What, exactly, did Donald Trump mean to say about AOC in the debate?

Toward the end of Thursday’s presidential debate, the conversation turned to the environment — and the so-called “Green New Deal” proposed by liberals in Congress led by New York Rep. Alexandria Ocasio-Cortez.

Which is when President Donald Trump said this of AOC:
“I mean, she’s got a good line of stuff, but she knows nothing about the climate.”
Which is weird, right? No, not the insult about how Ocasio-Cortez knows nothing about the climate — that is standard-issue Trump bullying and dismissiveness. The “she’s got a good line of stuff,” uh, line.
    What the heck is Trump talking about? That, of course, is also a somewhat fraught question because a) Trump is not terribly articulate and b) he just says stuff, like, a lot of the time.
    But I do think that, given what we know about Trump and what we know about his past statements about Ocasio-Cortez, we can make a pretty educated guess about what “she’s got a good line of stuff” actually means.
    Let’s start here: Trump describes himself as a real-estate guy but, in truth, he is effectively a brand and marketing guy. As The New York Times’ David Leonhardt wrote of Trump’s tax returns — copies of which his organization obtained:
    “The Times calculates that between 2004 and 2018, Mr. Trump made a combined $ 427.4 million from selling his image — an image of unapologetic wealth through shrewd business management. The marketing of this image has been a huge success, even if the underlying management of many of the operating Trump companies has not been.”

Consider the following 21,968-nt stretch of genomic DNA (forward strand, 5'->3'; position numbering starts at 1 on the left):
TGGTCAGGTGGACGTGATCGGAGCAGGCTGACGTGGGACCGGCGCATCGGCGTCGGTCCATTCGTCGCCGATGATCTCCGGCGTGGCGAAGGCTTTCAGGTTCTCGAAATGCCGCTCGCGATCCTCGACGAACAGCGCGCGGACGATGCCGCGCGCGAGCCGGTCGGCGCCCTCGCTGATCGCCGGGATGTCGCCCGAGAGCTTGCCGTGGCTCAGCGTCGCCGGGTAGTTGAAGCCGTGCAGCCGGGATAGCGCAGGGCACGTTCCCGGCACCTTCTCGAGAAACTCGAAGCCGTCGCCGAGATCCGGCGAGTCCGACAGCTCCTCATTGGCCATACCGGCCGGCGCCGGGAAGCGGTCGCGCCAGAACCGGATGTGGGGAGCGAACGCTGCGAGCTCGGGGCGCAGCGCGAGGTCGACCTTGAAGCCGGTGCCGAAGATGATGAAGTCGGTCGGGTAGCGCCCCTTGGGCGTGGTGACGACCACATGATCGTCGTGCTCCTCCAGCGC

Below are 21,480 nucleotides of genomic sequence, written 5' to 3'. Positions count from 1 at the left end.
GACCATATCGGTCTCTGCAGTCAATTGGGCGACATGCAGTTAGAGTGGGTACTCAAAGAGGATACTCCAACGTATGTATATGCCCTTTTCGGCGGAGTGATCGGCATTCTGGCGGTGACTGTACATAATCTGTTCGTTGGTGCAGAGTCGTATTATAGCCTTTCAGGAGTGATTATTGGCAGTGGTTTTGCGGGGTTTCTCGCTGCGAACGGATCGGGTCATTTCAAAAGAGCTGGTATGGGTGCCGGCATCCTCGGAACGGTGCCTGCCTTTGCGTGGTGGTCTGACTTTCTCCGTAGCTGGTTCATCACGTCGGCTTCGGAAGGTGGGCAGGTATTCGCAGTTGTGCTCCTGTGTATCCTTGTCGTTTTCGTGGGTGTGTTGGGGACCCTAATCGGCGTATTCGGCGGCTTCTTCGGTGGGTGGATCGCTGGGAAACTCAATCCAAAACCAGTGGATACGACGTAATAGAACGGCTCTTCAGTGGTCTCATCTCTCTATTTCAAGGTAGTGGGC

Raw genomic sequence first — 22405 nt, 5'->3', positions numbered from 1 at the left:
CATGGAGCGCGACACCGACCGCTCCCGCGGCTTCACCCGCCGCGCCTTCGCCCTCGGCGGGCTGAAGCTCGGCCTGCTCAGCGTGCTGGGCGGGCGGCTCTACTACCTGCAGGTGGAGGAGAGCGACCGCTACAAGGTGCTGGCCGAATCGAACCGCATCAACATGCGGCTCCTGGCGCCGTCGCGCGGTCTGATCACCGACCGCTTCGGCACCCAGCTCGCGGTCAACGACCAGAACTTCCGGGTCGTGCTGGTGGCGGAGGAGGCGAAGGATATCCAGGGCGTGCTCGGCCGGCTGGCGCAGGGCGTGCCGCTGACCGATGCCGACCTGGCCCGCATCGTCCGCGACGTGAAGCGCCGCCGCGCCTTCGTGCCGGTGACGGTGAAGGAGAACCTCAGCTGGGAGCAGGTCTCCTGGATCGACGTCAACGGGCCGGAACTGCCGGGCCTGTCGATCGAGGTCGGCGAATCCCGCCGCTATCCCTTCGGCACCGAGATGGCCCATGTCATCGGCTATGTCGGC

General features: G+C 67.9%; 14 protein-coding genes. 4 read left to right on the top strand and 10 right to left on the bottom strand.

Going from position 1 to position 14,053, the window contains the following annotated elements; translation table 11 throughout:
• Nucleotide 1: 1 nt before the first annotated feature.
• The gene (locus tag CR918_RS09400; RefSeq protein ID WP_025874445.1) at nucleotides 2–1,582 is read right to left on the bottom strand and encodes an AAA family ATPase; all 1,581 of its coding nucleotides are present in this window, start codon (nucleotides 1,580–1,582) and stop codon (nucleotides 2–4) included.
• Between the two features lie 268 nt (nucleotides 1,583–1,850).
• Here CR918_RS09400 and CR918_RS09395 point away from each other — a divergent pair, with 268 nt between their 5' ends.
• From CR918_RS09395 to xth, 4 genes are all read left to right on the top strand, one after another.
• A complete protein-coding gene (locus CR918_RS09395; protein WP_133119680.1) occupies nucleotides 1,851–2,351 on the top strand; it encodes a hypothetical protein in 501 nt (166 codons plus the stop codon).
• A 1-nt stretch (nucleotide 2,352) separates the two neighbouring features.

Like Trump or hate him, you have to acknowledge he understands how to build an aspirational brand — whether in the business world (his hotels and resorts are, for many people, what being rich and comfortable looks like) or in politics (he made himself a giant success — and if you vote for him, he can make our country rich too!).
    So I think what Trump sees in AOC is someone who, well, gets it. He may not like her or her policies — he made that much clear on Thursday night — but he respects what Ocasio-Cortez has done to build a brand in less than two years in Congress.
    Objectively, what she has done is incredible. Since ousting Rep. Joe Crowley in a stunning June 2018 primary upset, the now 31-year-old congresswoman has, rapidly, become one of the best-known Democrats in the country. (AOC is, technically speaking, a democratic socialist, but she caucuses with Democrats in the House.)
    She has the largest Twitter following of any House member (9.3 million followers). She has 7.2 million Instagram followers. On Tuesday night, Ocasio-Cortez played a video game called “Among Us” on Twitch, a live-stream platform used by gamers. More than 400,000 people signed on to watch, making it one of the 20 most-watched streams in Twitch history, according to The Verge.
    These are the sort of things Trump notices. He is a person who considers himself a star — and he is drawn to other stars. In fact, Trump has repeatedly promoted Ocasio-Cortez’s chances if she decides to take on Democratic Sen. Chuck Schumer in a 2022 primary
      “Because of how badly they did with the Impeachment Hoax, AOC will primary Cryin’ Chuck Schumer, and win,” the President tweeted in February. In a letter Trump sent to Schumer in April, he wrote: “No wonder AOC and others are thinking about running against you in the primary. If they did, they would likely win.”
      Given all of that, the best way — I think — to understand Trump’s comment that AOC has a “good line of stuff” is that he was trying to pay her a sort of compliment about the brand she has built. It was, for Trump, a “game recognize game” moment — not that he would know what that means but, well, you get the idea.

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